This cannabis country report Morocco serves as an introduction to potential cannabis growers in Morocco on how to legally grow cannabis and how to get a cannabis license. This information is relevant to all growers. The information was correct at the time of publication.
The current status and some history on cannabis
In March 2022 under bill number 13.21 and draft decree 2.21.642, Morocco became the latest African country to legalise the grow of medical marijuana. Recreational usage remains illegal and theoretically carries harsh sentences.
The law identifies three provinces, Al Hoceima, Chefchaouen and Taounate, allowed to cultivate and produce cannabis. It leaves the door open to include other regions in the process based on domestic and international investors’ demand for cannabis supply chain activities.
Together with Afghanistan, Morocco is one of the top growers of illegal cannabis in the world, although the government has turned a blind eye to its growing for decades. It is estimated that 400 000 people or some 60 000 households live on the cultivation of cannabis in the three demarcated areas. The cannabis subsistence farmers in these areas claim that cannabis is the only crop that will grow there.
Traditionally, cannabis has been part of the Moroccan culture and tourism for centuries. From the sixteenth century it was grown nationwide on a small scale for local use, in gardens and orchards, but it was only in the 18th century that the Rif region in the far north became a noted center of production, as it is now recognized in modern times. In 1890, Sultan Hassan I instituted strict regulations on cultivation and trade, but also conferred clear cannabis production privileges on several Rif tribes. In the 1950s, the rights of the Rif tribes to cultivate cannabis was reconfirmed, in response to tensions in the restive region. In 1956, with the new independence of Morocco, King Mohammed V prohibited cannabis nationwide.
The change in cannabis legislation
Farmers in the three traditional growing areas (the ones legalised now) have been growing cannabis as a main source of income, whether it was illegal or not.
The reason for the change in legislation, according to the government is to improve the economic standing of these farmers. In the illegal black market, farmers earn 4% of the final turnover of the crop, the government claims that under its control this will rise to 12%.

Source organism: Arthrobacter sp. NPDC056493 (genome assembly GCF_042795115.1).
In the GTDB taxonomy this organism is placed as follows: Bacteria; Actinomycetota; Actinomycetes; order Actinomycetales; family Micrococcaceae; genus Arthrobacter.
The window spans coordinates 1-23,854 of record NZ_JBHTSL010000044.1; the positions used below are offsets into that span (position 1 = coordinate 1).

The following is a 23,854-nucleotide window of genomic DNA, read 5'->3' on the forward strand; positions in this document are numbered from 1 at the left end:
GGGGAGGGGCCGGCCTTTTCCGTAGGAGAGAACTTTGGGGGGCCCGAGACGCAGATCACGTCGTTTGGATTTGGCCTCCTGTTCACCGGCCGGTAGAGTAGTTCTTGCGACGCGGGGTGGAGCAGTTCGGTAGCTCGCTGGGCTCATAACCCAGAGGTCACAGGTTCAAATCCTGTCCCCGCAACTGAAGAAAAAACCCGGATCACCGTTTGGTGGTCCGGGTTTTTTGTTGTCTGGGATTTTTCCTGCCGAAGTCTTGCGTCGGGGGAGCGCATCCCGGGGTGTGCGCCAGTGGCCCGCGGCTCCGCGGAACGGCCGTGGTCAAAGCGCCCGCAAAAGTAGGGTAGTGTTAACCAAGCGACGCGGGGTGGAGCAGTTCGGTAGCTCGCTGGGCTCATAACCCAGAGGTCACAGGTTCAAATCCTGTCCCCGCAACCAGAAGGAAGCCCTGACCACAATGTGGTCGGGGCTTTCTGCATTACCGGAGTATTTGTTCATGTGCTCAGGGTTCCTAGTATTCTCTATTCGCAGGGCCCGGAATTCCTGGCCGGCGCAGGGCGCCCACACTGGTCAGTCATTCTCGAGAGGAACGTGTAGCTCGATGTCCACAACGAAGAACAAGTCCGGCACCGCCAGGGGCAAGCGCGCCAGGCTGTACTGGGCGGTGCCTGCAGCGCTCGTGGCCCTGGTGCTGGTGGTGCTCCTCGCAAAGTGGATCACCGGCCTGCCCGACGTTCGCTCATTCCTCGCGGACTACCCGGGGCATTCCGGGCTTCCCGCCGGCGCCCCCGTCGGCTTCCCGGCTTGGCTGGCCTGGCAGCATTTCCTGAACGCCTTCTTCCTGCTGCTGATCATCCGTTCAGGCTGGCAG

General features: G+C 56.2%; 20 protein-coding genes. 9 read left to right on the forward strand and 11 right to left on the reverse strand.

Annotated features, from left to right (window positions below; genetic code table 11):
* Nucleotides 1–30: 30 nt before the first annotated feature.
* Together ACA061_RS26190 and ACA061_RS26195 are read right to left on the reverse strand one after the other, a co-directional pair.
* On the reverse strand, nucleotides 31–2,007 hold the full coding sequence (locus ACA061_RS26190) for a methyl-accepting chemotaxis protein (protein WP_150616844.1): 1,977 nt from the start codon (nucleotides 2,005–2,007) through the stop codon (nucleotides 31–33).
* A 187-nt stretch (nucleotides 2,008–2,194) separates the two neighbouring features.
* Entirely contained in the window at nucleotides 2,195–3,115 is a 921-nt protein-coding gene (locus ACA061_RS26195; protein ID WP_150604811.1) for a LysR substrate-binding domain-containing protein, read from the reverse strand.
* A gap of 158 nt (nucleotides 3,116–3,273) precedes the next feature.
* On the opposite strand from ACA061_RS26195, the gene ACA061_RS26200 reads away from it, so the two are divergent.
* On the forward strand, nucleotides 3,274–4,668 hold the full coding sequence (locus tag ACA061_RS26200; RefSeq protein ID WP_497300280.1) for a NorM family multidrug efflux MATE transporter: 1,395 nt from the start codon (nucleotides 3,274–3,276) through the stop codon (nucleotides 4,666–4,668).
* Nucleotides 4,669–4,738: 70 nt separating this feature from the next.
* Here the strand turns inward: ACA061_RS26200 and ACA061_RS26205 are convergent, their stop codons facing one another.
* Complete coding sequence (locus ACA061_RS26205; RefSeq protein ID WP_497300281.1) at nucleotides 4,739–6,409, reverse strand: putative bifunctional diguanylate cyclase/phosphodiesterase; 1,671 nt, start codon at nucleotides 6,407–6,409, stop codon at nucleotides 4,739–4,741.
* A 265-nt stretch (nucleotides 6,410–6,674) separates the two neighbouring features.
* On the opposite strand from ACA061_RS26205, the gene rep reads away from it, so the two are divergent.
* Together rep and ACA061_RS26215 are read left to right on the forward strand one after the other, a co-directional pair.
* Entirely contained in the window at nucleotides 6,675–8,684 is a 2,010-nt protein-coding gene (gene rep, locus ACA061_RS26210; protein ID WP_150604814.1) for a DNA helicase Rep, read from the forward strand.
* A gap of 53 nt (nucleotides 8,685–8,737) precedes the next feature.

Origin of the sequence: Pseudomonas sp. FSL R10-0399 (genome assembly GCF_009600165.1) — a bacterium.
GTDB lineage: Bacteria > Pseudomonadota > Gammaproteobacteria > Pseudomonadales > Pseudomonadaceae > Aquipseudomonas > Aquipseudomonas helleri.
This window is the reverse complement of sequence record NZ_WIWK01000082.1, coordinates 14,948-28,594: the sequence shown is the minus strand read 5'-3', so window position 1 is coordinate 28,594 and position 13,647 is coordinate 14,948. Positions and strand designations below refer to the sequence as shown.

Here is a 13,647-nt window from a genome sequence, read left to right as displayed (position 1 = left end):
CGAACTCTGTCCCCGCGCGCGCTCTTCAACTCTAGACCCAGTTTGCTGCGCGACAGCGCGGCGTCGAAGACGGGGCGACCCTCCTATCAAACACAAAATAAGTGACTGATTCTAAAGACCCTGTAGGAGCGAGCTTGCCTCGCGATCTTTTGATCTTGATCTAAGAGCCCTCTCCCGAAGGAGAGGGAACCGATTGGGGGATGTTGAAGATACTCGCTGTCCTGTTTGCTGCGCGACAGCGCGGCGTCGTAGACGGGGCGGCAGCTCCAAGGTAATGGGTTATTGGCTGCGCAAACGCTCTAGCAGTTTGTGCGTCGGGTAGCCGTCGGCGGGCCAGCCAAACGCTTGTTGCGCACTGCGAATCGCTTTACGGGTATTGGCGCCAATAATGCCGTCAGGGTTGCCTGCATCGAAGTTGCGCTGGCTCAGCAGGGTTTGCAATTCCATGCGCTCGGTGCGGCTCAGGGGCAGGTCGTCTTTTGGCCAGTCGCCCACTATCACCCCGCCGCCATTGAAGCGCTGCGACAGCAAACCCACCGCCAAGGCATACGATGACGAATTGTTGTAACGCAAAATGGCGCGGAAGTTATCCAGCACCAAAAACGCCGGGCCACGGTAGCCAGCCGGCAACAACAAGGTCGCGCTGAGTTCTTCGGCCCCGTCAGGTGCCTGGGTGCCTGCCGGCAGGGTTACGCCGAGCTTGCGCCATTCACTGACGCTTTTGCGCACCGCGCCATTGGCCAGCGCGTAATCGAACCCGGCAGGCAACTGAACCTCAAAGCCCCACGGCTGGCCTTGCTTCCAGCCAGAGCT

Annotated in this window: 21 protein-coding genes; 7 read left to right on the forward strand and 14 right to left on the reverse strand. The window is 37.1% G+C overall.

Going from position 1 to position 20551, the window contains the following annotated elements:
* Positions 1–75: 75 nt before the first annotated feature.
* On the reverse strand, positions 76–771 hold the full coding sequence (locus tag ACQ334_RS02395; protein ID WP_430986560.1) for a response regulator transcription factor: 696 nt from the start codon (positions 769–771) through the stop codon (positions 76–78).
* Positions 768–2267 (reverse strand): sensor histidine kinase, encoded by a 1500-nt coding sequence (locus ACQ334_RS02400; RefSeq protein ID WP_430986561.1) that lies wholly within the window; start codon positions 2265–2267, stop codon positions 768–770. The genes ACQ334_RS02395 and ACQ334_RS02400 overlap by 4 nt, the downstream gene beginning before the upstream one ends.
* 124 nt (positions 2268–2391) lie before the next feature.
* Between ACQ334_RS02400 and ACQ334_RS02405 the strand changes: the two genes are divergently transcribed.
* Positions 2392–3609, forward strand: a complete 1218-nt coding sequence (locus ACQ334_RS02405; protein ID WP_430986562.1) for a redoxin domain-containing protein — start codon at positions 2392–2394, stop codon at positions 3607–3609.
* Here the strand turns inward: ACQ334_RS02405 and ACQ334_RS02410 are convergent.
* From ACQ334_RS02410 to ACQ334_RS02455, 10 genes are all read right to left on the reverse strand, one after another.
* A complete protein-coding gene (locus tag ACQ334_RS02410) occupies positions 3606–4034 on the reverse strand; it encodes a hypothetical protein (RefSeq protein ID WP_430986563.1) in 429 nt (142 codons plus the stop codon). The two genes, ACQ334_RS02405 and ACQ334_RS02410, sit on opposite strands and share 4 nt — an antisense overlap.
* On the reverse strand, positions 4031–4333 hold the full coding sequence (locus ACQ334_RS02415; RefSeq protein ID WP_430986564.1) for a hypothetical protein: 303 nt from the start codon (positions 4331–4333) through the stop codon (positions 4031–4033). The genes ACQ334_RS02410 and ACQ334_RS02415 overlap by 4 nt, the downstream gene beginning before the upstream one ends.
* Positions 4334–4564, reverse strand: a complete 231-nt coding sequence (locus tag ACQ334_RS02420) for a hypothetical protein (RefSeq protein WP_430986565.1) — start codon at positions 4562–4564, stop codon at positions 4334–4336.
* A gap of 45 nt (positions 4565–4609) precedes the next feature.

The law also recommends, in a bid to support the efforts of negotiation between farmers and manufacturers, that farmers set up cooperatives which will be in charge of signing contracts with manufacturers and ensuring the preservation of farmers’ rights, in addition to allowing the farmers to acquire the best methods for sustainable agriculture, to be open to global experiences in this field and to the acquisition of quality seeds.
What is unique is that Morocco, like South Africa appears to want to focus the industry in a specific part of the country for strategic, economic, and sustainable development, as well as crime prevention reasons.
Morocco has already established a National Agency for the Regulation of Cannabis-related Activities. This agency will act as a focal administrative point for government officials in the Interior, Agriculture, and Health and Trade industries and decide on the terms of the licenses themselves.
What you need to know to get a cannabis license in Morocco
The Agency has determined that:
- No cannabis-related activity is legal unless the actor involved has received a permit from the Agency
- The production quota will be decided (annually) based on demand
- A THC limit will be determined for most cannabis farming at a later stage